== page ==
The U.K.’s exit from the European Union at the start of 2021 has somewhat predictably affected British business sectors ranging from musicians to lobster exporters. But there’s another Brexit victim that had nothing to do with the U.K.’s departure from the EU: the Irish energy market.

All of Ireland’s energy interconnections with Europe run through Great Britain. And since the U.K. is no longer part of the EU’s internal energy market (IEM), both islands have been suffering from increased supply volatility.

However, the problem is eight times bigger in Ireland because of the significance of electricity imports relative to the size of its grid, according to Phil Hewitt, director of EnAppSys, an energy data, consultancy and information services provider.

Ireland’s single electricity market (SEM) trades energy with the rest of Europe via two 500-megawatt interconnectors: EirGrid’s East West Interconnector between Ireland and Wales, and Mutual Energy’s Moyle Interconnector between Northern Ireland and Scotland. 

These can supply between 15 percent and 30 percent of the 3 to 7 gigawatts of typical demand on the SEM. Until January, the SEM traded within the IEM via a day-ahead auction that also included the U.K., which itself has 4 GW of interconnection capacity with mainland Europe.

Final tweaks to capacity were made through two intraday auctions between the SEM and Great Britain, and a final SEM-only auction.

Since Brexit, the U.K. still trades electricity with Europe but doesn’t do it on Europe’s hyper-efficient European Power Exchange and Nord Pool N2EX exchange daily auctions. The inefficiencies are starting to show.

Goodbye EU, hello supply volatility

Auction data collected by EnAppSys shows that intraday volumes have increased as British and Irish grid operators fight to match supply and demand. Traffic across the East West and Moyle interconnectors, meanwhile, has become more erratic.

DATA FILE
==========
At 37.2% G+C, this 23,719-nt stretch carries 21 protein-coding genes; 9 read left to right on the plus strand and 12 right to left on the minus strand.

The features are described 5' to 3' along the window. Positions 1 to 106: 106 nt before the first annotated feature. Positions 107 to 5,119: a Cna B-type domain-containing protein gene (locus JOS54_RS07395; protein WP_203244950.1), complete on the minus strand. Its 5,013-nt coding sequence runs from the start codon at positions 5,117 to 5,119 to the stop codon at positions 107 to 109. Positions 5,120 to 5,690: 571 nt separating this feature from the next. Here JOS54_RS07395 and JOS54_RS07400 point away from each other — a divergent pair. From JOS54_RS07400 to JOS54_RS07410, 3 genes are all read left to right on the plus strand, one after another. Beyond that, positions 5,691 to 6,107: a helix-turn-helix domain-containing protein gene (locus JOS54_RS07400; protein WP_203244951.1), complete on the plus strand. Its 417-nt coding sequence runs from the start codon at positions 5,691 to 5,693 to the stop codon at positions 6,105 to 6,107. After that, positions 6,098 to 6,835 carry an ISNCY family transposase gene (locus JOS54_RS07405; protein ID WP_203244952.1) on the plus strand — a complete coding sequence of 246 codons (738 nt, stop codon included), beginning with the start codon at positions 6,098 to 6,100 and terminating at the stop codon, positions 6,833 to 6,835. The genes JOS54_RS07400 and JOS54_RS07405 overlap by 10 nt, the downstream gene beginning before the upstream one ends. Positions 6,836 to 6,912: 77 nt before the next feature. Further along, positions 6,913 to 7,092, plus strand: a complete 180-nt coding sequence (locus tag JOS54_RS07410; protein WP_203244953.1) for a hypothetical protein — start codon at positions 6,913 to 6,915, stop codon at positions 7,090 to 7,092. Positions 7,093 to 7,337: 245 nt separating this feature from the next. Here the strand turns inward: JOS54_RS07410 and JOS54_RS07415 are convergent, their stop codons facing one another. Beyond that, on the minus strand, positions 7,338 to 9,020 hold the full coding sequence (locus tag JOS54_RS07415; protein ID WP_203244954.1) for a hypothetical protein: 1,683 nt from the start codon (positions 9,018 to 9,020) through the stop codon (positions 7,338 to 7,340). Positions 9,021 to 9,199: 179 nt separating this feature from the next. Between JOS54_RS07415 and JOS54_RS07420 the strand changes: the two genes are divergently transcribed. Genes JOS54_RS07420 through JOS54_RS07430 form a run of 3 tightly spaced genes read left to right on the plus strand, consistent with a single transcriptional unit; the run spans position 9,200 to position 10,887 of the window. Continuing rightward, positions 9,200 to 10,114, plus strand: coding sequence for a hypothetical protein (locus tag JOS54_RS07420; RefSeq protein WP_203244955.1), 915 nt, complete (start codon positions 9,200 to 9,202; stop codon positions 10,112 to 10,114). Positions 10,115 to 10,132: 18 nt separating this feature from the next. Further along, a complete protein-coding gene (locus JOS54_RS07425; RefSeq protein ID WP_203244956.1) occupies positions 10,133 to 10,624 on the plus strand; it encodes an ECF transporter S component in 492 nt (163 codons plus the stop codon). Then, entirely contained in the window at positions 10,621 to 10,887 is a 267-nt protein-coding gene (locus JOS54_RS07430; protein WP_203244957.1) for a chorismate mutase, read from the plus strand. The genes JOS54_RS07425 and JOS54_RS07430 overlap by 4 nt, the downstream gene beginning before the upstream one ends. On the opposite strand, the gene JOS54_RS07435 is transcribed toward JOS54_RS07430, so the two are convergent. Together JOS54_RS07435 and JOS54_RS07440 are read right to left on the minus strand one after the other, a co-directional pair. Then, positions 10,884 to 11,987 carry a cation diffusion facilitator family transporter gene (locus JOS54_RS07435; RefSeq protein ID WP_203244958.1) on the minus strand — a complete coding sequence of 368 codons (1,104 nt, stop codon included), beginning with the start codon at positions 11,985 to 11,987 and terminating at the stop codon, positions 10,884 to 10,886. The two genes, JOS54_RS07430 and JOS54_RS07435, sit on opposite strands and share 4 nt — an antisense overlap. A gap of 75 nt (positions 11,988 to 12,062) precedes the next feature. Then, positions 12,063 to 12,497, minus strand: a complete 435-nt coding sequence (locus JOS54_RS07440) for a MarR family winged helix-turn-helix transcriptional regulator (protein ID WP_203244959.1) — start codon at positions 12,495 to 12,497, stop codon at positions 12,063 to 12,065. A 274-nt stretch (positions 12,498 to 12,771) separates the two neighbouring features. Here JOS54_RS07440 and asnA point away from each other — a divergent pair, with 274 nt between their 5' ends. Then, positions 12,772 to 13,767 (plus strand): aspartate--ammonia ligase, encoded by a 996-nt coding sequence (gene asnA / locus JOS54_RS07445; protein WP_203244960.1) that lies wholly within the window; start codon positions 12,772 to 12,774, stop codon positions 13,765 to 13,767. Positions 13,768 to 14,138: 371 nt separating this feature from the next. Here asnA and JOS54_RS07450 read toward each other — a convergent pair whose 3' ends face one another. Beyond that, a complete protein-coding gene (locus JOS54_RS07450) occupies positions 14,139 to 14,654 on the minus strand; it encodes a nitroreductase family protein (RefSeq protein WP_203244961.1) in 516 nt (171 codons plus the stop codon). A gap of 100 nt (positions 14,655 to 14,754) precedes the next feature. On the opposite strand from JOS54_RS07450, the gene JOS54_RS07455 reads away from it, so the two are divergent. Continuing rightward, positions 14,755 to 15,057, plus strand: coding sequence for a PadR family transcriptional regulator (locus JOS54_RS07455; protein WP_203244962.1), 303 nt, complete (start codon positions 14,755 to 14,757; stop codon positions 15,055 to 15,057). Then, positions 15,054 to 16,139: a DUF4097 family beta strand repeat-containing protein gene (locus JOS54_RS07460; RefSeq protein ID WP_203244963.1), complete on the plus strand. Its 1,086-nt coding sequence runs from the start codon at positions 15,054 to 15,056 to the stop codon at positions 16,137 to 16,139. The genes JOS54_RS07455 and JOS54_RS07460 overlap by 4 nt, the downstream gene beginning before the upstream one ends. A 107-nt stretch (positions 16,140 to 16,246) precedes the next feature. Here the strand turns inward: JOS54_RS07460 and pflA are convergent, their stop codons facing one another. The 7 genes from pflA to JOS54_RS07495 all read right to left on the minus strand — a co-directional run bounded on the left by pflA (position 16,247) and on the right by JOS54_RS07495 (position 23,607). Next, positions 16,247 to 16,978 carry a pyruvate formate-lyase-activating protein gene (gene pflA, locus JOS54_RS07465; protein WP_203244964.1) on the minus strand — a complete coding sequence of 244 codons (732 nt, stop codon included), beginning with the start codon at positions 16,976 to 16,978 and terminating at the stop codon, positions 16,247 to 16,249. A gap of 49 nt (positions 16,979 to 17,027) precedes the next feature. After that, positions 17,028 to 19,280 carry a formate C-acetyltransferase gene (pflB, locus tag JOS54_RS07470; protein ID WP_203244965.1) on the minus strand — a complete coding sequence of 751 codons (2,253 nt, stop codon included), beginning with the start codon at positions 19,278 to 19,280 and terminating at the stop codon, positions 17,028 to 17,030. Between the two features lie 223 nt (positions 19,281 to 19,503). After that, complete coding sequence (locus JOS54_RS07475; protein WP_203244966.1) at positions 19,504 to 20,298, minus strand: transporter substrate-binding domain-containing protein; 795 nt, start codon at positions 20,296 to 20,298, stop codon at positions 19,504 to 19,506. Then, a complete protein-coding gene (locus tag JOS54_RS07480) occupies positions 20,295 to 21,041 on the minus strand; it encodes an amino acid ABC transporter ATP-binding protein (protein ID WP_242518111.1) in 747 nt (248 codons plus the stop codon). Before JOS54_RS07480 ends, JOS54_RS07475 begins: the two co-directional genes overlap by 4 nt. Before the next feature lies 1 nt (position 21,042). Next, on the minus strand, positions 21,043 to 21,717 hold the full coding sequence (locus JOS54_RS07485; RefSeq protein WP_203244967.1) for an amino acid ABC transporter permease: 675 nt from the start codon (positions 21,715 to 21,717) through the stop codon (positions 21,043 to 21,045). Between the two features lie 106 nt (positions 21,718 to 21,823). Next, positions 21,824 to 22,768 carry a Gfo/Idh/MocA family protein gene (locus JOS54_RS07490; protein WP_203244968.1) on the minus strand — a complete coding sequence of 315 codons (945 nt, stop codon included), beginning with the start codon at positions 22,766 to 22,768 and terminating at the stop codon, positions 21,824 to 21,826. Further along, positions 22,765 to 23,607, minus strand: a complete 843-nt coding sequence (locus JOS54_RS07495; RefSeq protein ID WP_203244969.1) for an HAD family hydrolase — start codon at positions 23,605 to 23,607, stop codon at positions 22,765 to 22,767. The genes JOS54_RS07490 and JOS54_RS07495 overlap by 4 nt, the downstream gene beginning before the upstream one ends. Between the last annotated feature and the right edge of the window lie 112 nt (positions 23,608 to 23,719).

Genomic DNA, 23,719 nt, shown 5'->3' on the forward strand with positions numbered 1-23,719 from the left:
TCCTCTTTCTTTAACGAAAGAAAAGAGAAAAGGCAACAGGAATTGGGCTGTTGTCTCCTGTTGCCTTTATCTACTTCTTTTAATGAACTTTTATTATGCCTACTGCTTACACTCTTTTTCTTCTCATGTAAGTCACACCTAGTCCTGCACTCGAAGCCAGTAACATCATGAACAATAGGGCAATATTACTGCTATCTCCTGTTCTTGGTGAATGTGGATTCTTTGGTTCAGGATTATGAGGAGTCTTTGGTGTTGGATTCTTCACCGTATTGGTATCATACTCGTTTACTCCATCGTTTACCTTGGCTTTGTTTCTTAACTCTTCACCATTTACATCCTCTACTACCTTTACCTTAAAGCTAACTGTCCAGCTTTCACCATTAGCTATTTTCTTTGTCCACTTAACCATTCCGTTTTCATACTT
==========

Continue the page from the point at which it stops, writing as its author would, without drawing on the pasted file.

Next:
It is unclear if the problems have started to have an impact on energy pricing. At two points in January, the SEM had to import power at prices of more than 1,700 euros ($2,000) per megawatt-hour.

But David Martin, senior communications specialist at EirGrid, had this to say in an email: “While there has not been time to determine accurately the impact of Brexit on the SEM, our initial assessment is that the prices have been similar to [those] experienced pre-Brexit in similar circumstances.”

The supply problems have been exacerbated by winter weather, EnAppSys' Hewitt told GTM in an interview, and even so, they may seem minor compared to the blackouts sweeping across frozen Texas.

But what makes Ireland’s case poignant is that policymakers have had almost four years to prepare for the U.K.’s departure from the IEM — and still, “people hadn’t quite realized exactly what was going to happen,” said Hewitt.

After reviewing the details of the Brexit deal in early January, European Commission officials and industry bodies warned that trading energy with the U.K. would become less efficient and more expensive.

Under the current arrangement, “There are now two marginal generators on the system setting different prices, rather than just one marginal generator and one price,” said Cornwall Insight wholesale team lead Tim Dixon in an email.

“It is expected that this will result in less efficient price-setting and interconnector flows, thus generally resulting in higher and more volatile energy prices. However, the precise extent to which this has occurred is difficult to quantify."

Improvements on the horizon

The good news is that volatility is expected to calm down as the weather improves and grid operators become more accustomed to trading under the new arrangement.

Furthermore, the last-minute Trade and Cooperation Agreement drawn up between the U.K. and the EU foresees the development of what has been termed a “multiregion, loose-volume coupling” process for interconnector trading by April 2022.

“Exactly how this will look is unclear. [...] More detailed outlines of proposals [are] expected this quarter,” Dixon said.

In the meantime, the U.K. is building new interconnectors to mainland Europe, potentially easing some of the strain on exports to Ireland. Work is currently underway on a 1.4 GW interconnector between the U.K. and Norway, the longest in the world, which is due to open later this year.  

Ultimately, though, Irish grid operators may have to wait until 2025 for a definitive end to their worries.

That’s the expected commissioning date for the 700 MW Celtic Interconnector, which will run from southern Ireland to Brittany in France — and once again link the Irish grid directly to the energy market that it lost touch with on January 1 this year.